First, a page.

Efita Newsletter 940, dated July 13, 2020

Efita Newsletter 940, dated July 13, 2020
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Châtenay-Malabry (FR - 92290), July 13, 2020

EFITA newsletter / 940 - European Federation for Information Technology in Agriculture, Food and the Environment

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Good old days (?????): La vachère par Julien Dupré


World Agri-Tech South America Summit

July 30, virtually
See worldagritechsaopaulo.com

How we saw the future yesterday?

L'élevage caprin de demain (2010)



Archives of our newsletters in French and English
Voir Afia
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Startup Spotlight: How Solectrac wants to drive on-farm sustainability with its electric tractors

A few decades ago, the idea of self-driving tractors may have sounded like science fiction. Today, tractors are taking on new futuristic shapes and forms. While a number of startups are fast at work developing autonomous tractors, others are tackling sustainability-related aspects of these fuel-hungry machines. Fossil fuels account for the largest source of greenhouse gas emissions related to human activities, according to the US Environmental Protection Agency.

“We never considered ourselves a start-up when we began this journey years ago. We were solution-minded dreamers on a mission to produce our vision: a zero-emission electric tractor that would solve immediate problems for the tractor owner, like noise and exhaust, and help reduce the inputs of climate change – such as the CO2 emissions caused by diesel tractors,” a representative of electric tractor start-up Solectrac told AFN.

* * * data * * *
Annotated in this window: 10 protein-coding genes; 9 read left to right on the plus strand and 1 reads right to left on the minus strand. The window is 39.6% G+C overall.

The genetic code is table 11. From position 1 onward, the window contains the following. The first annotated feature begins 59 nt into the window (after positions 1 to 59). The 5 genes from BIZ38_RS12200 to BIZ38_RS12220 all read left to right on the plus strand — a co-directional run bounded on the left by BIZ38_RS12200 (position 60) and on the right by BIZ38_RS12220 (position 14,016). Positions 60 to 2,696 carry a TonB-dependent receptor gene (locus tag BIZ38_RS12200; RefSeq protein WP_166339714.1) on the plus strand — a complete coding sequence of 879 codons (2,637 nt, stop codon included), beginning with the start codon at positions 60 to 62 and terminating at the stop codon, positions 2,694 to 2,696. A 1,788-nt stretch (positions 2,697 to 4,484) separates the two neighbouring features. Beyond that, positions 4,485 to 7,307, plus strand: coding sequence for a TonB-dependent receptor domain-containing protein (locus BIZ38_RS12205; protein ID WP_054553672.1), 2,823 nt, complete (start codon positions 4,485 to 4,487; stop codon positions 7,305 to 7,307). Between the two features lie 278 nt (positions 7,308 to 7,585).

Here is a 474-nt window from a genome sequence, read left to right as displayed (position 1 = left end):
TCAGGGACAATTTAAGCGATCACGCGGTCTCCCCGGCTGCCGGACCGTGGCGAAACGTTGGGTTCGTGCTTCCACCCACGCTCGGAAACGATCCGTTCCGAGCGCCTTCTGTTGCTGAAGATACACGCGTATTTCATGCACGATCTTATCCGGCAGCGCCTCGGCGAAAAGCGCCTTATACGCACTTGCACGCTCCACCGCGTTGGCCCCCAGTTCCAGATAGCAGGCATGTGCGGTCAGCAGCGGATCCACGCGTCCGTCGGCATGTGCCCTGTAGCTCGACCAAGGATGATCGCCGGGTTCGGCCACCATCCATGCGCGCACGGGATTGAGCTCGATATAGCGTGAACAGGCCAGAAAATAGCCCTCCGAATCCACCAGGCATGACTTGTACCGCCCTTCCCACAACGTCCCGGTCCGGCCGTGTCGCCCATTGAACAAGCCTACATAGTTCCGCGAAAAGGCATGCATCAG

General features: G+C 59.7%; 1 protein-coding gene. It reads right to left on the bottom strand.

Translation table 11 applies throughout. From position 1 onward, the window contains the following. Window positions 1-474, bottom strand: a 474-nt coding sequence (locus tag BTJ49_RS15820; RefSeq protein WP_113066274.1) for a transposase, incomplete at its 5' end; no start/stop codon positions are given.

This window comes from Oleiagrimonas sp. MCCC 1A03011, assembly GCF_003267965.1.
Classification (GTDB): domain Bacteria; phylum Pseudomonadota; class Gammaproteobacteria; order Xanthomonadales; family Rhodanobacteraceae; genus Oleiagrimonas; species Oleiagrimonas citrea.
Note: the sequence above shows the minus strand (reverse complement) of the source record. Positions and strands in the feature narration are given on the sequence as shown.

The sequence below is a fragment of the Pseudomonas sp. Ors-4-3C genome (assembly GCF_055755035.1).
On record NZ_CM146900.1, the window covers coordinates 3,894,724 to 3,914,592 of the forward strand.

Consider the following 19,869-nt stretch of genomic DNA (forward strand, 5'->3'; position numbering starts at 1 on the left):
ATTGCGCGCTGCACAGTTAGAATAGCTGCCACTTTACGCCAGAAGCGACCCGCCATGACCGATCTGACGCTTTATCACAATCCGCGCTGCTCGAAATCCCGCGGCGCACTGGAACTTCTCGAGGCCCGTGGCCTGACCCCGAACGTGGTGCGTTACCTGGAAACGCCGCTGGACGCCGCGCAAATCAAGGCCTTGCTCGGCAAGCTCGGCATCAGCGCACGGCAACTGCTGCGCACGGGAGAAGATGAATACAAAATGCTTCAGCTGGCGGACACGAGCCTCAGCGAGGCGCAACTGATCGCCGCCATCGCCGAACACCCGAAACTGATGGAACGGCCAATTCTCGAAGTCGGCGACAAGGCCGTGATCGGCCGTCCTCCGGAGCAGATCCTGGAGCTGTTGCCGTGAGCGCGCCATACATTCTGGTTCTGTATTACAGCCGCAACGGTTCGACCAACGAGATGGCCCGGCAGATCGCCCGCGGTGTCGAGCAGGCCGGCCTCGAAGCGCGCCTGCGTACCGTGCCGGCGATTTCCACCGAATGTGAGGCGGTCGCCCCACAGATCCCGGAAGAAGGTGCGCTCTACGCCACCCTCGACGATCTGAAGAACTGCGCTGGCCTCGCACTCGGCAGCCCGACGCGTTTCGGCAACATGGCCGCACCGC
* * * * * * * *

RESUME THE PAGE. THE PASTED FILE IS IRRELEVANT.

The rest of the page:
See agfundernews.com

Good old days (?????): The Sheep-Shearers by V. van Gogh (after Millet) September 1889, Saint-Rémy



Funding for agri-drone companies in a time of corona: futurism or folly?

AgroScout was in the final stages of negotiating a late-seed-stage funding round when coronavirus struck. The Israeli remote sensing startup watched venture dealmaking grind to a halt. But the team managed to eke out $3 million in commitments.

“They were already committed, so they’ve committed to this,” AgroScout’s CEO Simcha Shore tells AFN.

The success of AgroScout‘s round is all the more remarkable because drone companies aren’t exactly the latest hot thing in agritech. According to AgFunder research, such tech reached its funding peak five years ago, when investors committed $326 million to startups promising an agricultural future where skies were filled with super-agronomist drones, capable of mapping or spraying fields with unprecedented efficiency and precision.
See agfundernews.com

Overcoming drought with new technology

The Western Cape province in South Africa is known for its horticulture – deciduous and citrus fruit, berries, vineyards, and vegetables. All need water – and lots of it. While the need for irrigation increases, the restocking of existing water sources becomes more unsure.  Read more